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Sifting powder??

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  • Sifting powder??

    So I've got this chopper frame and swingarm to do and the customer supplies me with the powder. After he drops everything off I notice that the powder he brought was pretty much junk - tons of clumps in it. So I tell him the powder's no good and that he needs to order more. He had more over-nighted and brought it over yesterday and it is pretty much the same way, maybe a little better. When you squeeze the powder between your fingers it is full of BB sized clumps - but not super hard clumps, you can break them up very easily.

    He called the supplier (which actually came from a custom chopper manufacturer, Big Dog Motorcycles), and the guy said that you had to sift the powder. Now to me that just does not seem right. You should never have to sift powder, especially new powder!

    Now this is a custom chopper - like everything needs to be perfect and the color has to be dead on and matched to a painted piece that he brought me. I just don't feel comfortable using this powder.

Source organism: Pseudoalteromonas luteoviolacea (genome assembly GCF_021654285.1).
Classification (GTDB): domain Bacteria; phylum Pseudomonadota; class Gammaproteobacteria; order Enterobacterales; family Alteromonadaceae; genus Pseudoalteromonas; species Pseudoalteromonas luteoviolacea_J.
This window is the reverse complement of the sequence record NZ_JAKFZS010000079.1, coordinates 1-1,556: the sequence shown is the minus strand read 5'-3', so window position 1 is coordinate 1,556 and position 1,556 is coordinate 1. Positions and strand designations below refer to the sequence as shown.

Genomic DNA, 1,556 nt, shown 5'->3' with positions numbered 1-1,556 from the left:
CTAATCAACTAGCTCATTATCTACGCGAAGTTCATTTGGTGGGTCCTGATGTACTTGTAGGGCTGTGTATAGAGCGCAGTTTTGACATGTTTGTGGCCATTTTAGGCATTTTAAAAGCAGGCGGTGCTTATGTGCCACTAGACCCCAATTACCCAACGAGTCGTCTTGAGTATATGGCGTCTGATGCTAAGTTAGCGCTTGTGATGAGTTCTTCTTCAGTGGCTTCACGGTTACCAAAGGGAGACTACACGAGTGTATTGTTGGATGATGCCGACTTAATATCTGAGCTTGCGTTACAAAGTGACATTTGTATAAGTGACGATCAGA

Do you think I would be ok if I sifted the powder or should I tell him I need good powder or I can't do the job?

  • #2
    Re: Sifting powder??

    I agree with HarleyDad...there are some funky things going on out there....some companies are mixing powders together not knowing what the true resins are and making a big mess of things for people...sifting powder can resolve a problem but this should not be a factor when the powder is new! It is one thing if it has been sitting at your shop for awhile and you know the history of is another issue if this is coming straight to you in the manor...


    • #3
      Re: Sifting powder??

      did you show the cust real powder"like PBTP'S"""""
      so he no's what type of a company he's dealing with.